In the days after the deadly coup attempt by Trump supporters at the U.S. Capitol, we began to learn how much more deadly it could have been. If Officer Eugene Goodman hadn’t led a mob away from the Senate floor minutes before it was emptied, those zip-tie handcuffs later seen in the Senate might have been used on elected representatives. That noose and scaffold weren’t just for show. Kidnapping, lynching, straight-up murder: This is what the QAnon crowd (and some local GOP accounts) wanted, and what they’re still calling for in whatever dark corner of the internet will still have them.
Also disturbing, however, is the alternate universe in which we didn’t get this four-alarm wake-up call. With a crowd outside baying for blood being merely intimidating, more Republicans would have joined the effort to overturn a free and fair election. They would not have lost their top corporate donors for doing so. Capitol officers who took selfies with the invaders and put on MAGA hats would still be on duty. The Pentagon would not now be investigating whether any troops planned to protect Biden’s inauguration have anti-democratic sympathies.
The stochastic extremist cheerleader in the White House would now be splashing the gasoline of disinformation on every social media platform, facing no more sanction than a tag that says “this claim about election fraud is disputed.” Facebook wouldn’t even be making a half-hearted attempt to shut down groups devoted to spreading Trump’s Big Lie. And some 70,000 QAnon accounts removed by Twitter would be recruiting new members to its seditious conspiracy, which would also be festering unhindered on Parler.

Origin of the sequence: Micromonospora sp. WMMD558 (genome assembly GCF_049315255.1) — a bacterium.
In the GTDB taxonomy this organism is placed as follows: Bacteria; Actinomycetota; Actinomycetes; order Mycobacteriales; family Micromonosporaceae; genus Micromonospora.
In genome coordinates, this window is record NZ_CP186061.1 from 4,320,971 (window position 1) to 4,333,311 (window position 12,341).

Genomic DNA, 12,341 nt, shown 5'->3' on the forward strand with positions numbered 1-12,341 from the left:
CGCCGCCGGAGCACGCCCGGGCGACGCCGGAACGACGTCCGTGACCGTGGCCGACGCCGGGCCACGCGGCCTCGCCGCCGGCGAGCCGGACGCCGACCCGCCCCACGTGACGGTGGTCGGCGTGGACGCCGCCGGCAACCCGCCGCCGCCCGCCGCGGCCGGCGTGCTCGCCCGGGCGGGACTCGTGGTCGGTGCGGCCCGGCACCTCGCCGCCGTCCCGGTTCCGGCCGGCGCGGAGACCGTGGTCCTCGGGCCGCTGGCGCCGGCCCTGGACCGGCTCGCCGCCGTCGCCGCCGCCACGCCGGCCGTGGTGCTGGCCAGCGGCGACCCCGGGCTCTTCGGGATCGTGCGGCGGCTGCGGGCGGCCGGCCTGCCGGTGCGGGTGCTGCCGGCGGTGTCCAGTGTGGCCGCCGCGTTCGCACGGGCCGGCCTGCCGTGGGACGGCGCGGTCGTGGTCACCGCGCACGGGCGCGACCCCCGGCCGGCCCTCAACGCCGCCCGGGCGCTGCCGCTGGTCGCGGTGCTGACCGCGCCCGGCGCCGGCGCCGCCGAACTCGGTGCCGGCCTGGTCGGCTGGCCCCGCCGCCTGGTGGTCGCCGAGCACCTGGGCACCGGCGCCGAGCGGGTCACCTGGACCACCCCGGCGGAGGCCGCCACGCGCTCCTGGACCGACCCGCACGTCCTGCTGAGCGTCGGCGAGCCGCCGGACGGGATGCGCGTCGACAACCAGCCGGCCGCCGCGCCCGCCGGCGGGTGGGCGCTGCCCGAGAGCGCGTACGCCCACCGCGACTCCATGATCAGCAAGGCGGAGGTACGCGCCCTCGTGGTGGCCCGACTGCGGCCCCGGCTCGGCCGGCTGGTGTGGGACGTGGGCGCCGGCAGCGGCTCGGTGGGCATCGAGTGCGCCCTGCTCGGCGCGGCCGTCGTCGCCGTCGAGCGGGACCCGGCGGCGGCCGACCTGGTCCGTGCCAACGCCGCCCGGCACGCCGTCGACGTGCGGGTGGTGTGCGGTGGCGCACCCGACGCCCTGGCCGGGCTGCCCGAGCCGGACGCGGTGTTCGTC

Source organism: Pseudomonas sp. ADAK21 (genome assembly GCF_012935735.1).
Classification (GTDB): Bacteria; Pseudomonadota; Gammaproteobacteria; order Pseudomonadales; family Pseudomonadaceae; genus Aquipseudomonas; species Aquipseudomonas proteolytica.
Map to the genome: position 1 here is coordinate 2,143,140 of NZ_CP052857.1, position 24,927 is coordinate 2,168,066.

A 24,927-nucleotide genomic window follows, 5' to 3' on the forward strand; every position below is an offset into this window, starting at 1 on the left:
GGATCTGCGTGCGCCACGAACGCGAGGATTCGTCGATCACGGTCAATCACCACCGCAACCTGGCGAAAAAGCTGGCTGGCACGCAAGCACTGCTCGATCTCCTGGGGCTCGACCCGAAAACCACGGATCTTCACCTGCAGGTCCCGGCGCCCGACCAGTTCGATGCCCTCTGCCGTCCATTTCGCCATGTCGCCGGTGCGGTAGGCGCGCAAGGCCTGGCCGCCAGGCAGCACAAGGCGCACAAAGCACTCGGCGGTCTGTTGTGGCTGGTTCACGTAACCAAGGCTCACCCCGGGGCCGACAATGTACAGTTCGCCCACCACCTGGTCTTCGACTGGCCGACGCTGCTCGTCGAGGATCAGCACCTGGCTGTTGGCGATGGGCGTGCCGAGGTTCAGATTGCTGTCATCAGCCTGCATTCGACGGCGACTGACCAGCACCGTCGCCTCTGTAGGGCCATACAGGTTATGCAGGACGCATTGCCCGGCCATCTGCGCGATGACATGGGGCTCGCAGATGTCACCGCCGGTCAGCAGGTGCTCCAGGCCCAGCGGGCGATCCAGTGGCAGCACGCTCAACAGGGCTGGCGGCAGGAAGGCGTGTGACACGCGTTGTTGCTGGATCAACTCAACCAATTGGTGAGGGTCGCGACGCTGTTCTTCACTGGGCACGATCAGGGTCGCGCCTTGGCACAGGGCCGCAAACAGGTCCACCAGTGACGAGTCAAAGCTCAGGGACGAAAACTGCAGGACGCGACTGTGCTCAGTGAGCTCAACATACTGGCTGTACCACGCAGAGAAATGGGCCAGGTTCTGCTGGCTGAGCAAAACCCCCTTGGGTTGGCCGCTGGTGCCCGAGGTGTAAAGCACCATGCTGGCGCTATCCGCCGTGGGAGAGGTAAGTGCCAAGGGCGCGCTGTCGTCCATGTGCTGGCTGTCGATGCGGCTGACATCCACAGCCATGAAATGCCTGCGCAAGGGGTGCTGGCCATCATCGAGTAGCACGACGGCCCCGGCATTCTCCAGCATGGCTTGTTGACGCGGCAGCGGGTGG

To be sure, there is more work to be done. We’re still deep in the woods. According to the FBI, the threat of further insurrection is as strong as it was in its ignored warning of “war” on the Capitol. Trump Republicans are doing their best to gaslight us on what happened last week — no, guys, your supporters were not suddenly body-swapped with Antifa — while pivoting to hollow calls for “unity” as an alternative to impeachment. YouTube, even as it claims to be taking down all content claiming the election was “stolen,” still hasn’t removed Trump’s rambling 46-minute speech on election fraud. Nor, at time of writing, has it touched the account of the guy who helped organize the rally that became a coup.
Other tech giants don’t deserve a medal for acting this late in the game. Future generations will still debate the complicity of Mark Zuckerberg, and wonder why the hell it took Jack Dorsey this long to ban the account of a president who openly flouted Twitter’s terms of service repeatedly for years. Such flailing rage and barely-disguised racism (for example, glorifying violence against Black Lives Matter protesters) must never again be tolerated. Just hiding the tweet, an approach not even attempted until 2020, doesn’t work. Free speech is not legally limitless; it never was, especially not on a private platform. Rules must apply to all.
But for those of us who were extremely online this weekend, the lack of Trump’s account felt like a break in the clouds. For the first time in more than five years, we weren’t waking up to tweets that emboldened racists or breached democratic norms. (Remember, Trump was on his bullshit — Mexicans are rapists, Muslims must be banned — way back in 2015.) Some GOP leaders may have screamed “1984!”, but their replies were filled with people who have actually read Orwell’s book and know it’s about gaslighting, not censorship. They also complained about drops in follower counts, revealing how many violent QAnon fantasists were among their supporters.